A pair of groundbreaking albums from modern saxophone giant Ornette Coleman – served up here with new remastering, and a whole new set of notes! First up is Something Else – pre-Atlantic work from Ornette Coleman – one of his first recorded statements in jazz – and one of his boldest! At some level, the complete Coleman sound isn't entirely in place here – as there's a bit of a trace of hardbop in the mix – not entirely, but just a bit. But at another level, the record's still way darn bolder than just about anything coming out of LA at the time – proof
that amidst all the cool jazz ruminations of the 50s, there was a second wave of modernism about to explode! The group here features Don Cherry on trumpet, Walter Norris on piano, Don Payne on bass, and Billy Higgins on drums – and while the core harmelodic rhythmic approach isn't always in place, it's more than made up for by some surprisingly free energy. Titles include "Invisible", "The Blessing", "Alpha", and "The Sphinx". Next is Tomorrow Is The Question, a modernist masterpiece – and even this many years after its recording, this early set by Ornette Coleman has an energy and presence that cannot be denied! The sound here is kind of a rougher take on the mode that would gel more strongly on Ornette's Atlantic albums – but even so, it's still incredibly fresh, and well worth seeking out – especially as an example of the sharper edges that were bursting forth from the once-cool west coast scene! Coleman's on alto sax and Don Cherry is on trumpet – but they're not joined by their more familiar associates, and are instead working with a more conventional rhythm team that includes either Percy Heath or Red Mitchell on bass, and Shelly Manne on drums – all clearly trying to make a bit of sense of Ornette's approach here, but in a way that also creates a great sense of tension on the record! Tracks are shortish, with great solos by Ornette and Cherry – and titles include "Tomorrow Is The Question", "Endless", "Rejoicing", "Lorraine", "Turnaround", "Tears Inside", and "Giggin".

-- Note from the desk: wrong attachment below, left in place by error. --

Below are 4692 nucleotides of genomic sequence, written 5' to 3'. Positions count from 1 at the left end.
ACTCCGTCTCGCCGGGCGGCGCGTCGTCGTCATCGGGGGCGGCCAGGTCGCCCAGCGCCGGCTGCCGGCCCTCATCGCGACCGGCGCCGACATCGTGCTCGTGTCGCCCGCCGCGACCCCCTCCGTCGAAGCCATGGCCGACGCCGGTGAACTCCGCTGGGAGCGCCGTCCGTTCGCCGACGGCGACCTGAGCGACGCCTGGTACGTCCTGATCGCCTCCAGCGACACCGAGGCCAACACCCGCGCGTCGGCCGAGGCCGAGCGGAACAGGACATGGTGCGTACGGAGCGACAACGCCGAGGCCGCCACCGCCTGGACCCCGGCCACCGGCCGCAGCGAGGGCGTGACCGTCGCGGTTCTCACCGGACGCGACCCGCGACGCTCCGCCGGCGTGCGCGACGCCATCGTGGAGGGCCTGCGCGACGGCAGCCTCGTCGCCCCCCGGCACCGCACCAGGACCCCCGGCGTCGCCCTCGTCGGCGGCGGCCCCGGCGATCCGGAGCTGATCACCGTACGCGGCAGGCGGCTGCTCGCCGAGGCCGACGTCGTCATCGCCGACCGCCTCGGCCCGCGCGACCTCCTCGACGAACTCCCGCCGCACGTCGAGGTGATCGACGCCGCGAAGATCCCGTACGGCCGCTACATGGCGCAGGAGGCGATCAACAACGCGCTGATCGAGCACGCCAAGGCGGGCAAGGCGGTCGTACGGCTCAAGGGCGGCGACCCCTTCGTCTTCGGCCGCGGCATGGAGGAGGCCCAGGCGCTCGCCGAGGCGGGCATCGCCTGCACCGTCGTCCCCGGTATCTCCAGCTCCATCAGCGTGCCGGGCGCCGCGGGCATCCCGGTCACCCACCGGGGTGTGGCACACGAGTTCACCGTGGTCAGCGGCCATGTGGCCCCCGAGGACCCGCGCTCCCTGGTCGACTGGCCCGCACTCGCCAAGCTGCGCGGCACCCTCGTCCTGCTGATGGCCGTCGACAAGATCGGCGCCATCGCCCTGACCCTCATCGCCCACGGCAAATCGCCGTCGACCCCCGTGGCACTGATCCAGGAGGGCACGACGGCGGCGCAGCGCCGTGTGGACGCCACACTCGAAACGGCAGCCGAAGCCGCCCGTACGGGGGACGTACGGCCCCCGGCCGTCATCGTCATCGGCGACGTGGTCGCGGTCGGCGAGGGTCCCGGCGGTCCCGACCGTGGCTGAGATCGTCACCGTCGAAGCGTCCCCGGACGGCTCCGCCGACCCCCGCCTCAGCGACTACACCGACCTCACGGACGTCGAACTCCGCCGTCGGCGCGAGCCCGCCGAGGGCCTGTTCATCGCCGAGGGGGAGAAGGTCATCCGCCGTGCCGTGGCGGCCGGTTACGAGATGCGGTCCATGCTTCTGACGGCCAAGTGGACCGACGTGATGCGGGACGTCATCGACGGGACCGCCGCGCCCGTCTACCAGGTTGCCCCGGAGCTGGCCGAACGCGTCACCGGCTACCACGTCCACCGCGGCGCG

(180 gram pressing, remastered from the original stereo tapes by Bernie Grundman – packaged in a heavy box with a 32 page booklet of notes!)